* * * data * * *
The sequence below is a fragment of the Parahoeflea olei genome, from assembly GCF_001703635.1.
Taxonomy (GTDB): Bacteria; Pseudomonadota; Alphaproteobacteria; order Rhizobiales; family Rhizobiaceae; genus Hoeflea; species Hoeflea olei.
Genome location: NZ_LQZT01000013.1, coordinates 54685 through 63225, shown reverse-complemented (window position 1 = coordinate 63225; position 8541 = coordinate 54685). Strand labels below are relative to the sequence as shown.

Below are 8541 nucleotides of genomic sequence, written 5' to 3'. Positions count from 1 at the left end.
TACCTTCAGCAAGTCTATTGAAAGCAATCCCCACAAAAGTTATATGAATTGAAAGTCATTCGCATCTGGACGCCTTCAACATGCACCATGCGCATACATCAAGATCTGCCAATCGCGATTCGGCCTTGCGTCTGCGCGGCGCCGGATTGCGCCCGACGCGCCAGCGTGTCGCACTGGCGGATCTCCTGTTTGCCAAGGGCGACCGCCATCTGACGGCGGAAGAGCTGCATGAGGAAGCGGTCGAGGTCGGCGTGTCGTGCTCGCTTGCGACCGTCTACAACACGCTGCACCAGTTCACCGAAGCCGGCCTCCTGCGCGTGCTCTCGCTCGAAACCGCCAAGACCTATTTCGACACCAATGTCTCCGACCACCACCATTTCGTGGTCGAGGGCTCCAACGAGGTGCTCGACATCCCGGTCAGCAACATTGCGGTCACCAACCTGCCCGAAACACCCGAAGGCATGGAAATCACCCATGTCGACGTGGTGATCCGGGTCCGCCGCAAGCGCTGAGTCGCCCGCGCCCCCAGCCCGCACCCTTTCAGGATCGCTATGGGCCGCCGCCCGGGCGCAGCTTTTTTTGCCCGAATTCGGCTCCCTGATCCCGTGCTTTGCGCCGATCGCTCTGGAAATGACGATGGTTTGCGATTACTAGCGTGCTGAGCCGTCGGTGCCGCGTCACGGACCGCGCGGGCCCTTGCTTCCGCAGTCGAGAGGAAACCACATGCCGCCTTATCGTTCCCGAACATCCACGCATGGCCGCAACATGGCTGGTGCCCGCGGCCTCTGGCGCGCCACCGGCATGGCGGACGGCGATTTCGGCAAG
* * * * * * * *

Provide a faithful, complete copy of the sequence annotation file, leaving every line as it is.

The sequence below is a fragment of the Parahoeflea olei genome, from assembly GCF_001703635.1.
Taxonomy (GTDB): Bacteria; Pseudomonadota; Alphaproteobacteria; order Rhizobiales; family Rhizobiaceae; genus Hoeflea; species Hoeflea olei.
Genome location: NZ_LQZT01000013.1, coordinates 54685 through 63225, shown reverse-complemented (window position 1 = coordinate 63225; position 8541 = coordinate 54685). Strand labels below are relative to the sequence as shown.

Below are 8541 nucleotides of genomic sequence, written 5' to 3'. Positions count from 1 at the left end.
TACCTTCAGCAAGTCTATTGAAAGCAATCCCCACAAAAGTTATATGAATTGAAAGTCATTCGCATCTGGACGCCTTCAACATGCACCATGCGCATACATCAAGATCTGCCAATCGCGATTCGGCCTTGCGTCTGCGCGGCGCCGGATTGCGCCCGACGCGCCAGCGTGTCGCACTGGCGGATCTCCTGTTTGCCAAGGGCGACCGCCATCTGACGGCGGAAGAGCTGCATGAGGAAGCGGTCGAGGTCGGCGTGTCGTGCTCGCTTGCGACCGTCTACAACACGCTGCACCAGTTCACCGAAGCCGGCCTCCTGCGCGTGCTCTCGCTCGAAACCGCCAAGACCTATTTCGACACCAATGTCTCCGACCACCACCATTTCGTGGTCGAGGGCTCCAACGAGGTGCTCGACATCCCGGTCAGCAACATTGCGGTCACCAACCTGCCCGAAACACCCGAAGGCATGGAAATCACCCATGTCGACGTGGTGATCCGGGTCCGCCGCAAGCGCTGAGTCGCCCGCGCCCCCAGCCCGCACCCTTTCAGGATCGCTATGGGCCGCCGCCCGGGCGCAGCTTTTTTTGCCCGAATTCGGCTCCCTGATCCCGTGCTTTGCGCCGATCGCTCTGGAAATGACGATGGTTTGCGATTACTAGCGTGCTGAGCCGTCGGTGCCGCGTCACGGACCGCGCGGGCCCTTGCTTCCGCAGTCGAGAGGAAACCACATGCCGCCTTATCGTTCCCGAACATCCACGCATGGCCGCAACATGGCTGGTGCCCGCGGCCTCTGGCGCGCCACCGGCATGGCGGACGGCGATTTCGGCAAG